Clinical Versus Statistical Prediction: A Theoretical Analysis and a Review of the Evidence

Clinical Versus Statistical Prediction: A Theoretical Analysis and a Review of the Evidence
Clinical Versus Statistical Prediction: A Theoretical Analysis and a Review of the Evidence Clinical Versus Statistical Prediction: A Theoretical Analysis and a Review of the Evidence Clinical Versus Statistical Prediction: A Theoretical Analysis and a Review of the Evidence Clinical Versus Statistical Prediction: A Theoretical Analysis and a Review of the Evidence Clinical Versus Statistical Prediction: A Theoretical Analysis and a Review of the Evidence (click images to enlarge)
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Clinical versus Statistical Prediction is Paul Meehl's famous examination of benefits and disutilities related to the different ways of combining information to make predictions. It is a clarifying analysis as relevant today as when it first appeared.

A major methodological problem for clinical psychology concerns the relation between clinical and actuarial methods of arriving at diagnoses and predicting behavior. Without prejudging the question as to whether these methods are fundamentally different, we can at least set forth the obvious distinctions between them in practical applications. The problem is to predict how a person is going to behave: What is the most accurate way to go about this task?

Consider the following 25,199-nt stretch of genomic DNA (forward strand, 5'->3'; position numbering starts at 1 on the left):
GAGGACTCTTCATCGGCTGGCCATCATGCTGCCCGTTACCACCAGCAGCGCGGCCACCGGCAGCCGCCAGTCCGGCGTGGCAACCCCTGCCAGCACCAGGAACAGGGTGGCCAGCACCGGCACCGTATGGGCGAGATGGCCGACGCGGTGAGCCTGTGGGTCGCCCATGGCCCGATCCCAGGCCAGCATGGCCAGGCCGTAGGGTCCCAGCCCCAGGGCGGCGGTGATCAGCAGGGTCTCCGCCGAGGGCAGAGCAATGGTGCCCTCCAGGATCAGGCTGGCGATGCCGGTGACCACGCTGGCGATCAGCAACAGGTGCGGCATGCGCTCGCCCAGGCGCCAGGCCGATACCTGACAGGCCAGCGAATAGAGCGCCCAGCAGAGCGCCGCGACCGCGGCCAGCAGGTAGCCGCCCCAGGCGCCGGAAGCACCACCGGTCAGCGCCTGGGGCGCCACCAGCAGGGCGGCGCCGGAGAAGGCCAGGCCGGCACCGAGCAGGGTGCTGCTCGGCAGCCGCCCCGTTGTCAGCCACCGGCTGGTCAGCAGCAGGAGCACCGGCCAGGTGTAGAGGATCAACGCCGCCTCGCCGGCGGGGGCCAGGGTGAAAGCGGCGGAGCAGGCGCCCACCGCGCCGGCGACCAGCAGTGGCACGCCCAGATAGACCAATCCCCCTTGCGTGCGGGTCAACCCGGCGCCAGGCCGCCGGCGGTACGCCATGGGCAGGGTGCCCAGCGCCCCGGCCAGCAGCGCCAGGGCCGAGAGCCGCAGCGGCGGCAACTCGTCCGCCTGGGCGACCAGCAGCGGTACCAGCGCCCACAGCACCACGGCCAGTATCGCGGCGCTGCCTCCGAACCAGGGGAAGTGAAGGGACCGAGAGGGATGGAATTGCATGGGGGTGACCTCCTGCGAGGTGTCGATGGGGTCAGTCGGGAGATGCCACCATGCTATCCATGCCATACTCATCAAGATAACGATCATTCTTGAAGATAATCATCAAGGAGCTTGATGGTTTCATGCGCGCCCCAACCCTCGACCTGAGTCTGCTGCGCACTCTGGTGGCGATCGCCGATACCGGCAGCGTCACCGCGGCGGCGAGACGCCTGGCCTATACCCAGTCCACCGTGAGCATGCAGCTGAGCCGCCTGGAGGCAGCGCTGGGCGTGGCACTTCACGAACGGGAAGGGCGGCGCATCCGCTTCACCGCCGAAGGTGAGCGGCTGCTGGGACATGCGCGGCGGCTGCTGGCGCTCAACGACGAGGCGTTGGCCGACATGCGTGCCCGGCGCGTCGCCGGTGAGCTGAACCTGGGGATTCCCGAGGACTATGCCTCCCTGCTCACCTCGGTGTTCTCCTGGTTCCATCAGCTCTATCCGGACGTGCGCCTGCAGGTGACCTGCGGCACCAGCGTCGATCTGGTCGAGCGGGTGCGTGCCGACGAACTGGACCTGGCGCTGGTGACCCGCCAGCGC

Clinical versus Statistical Prediction offers a penetrating and thorough look at the pros and cons of human judgment versus actuarial integration of information as applied to the prediction problem. Widely considered the leading text on the subject, Paul Meehl's landmark analysis is reprinted here in its entirety, including his updated preface written forty-two years after the first publication of the book.

This classic work is a must-have for students and practitioners interested in better understanding human behavior, for anyone wanting to make the most accurate decisions from all sorts of data, and for those interested in the ethics and intricacies of prediction. As Meehl puts it, "When one is dealing with human lives and life opportunities, it is immoral to adopt a mode of decision-making which has been demonstrated repeatedly to be either inferior in success rate or, when equal, costlier to the client or the taxpayer."

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Used Book in Good Condition

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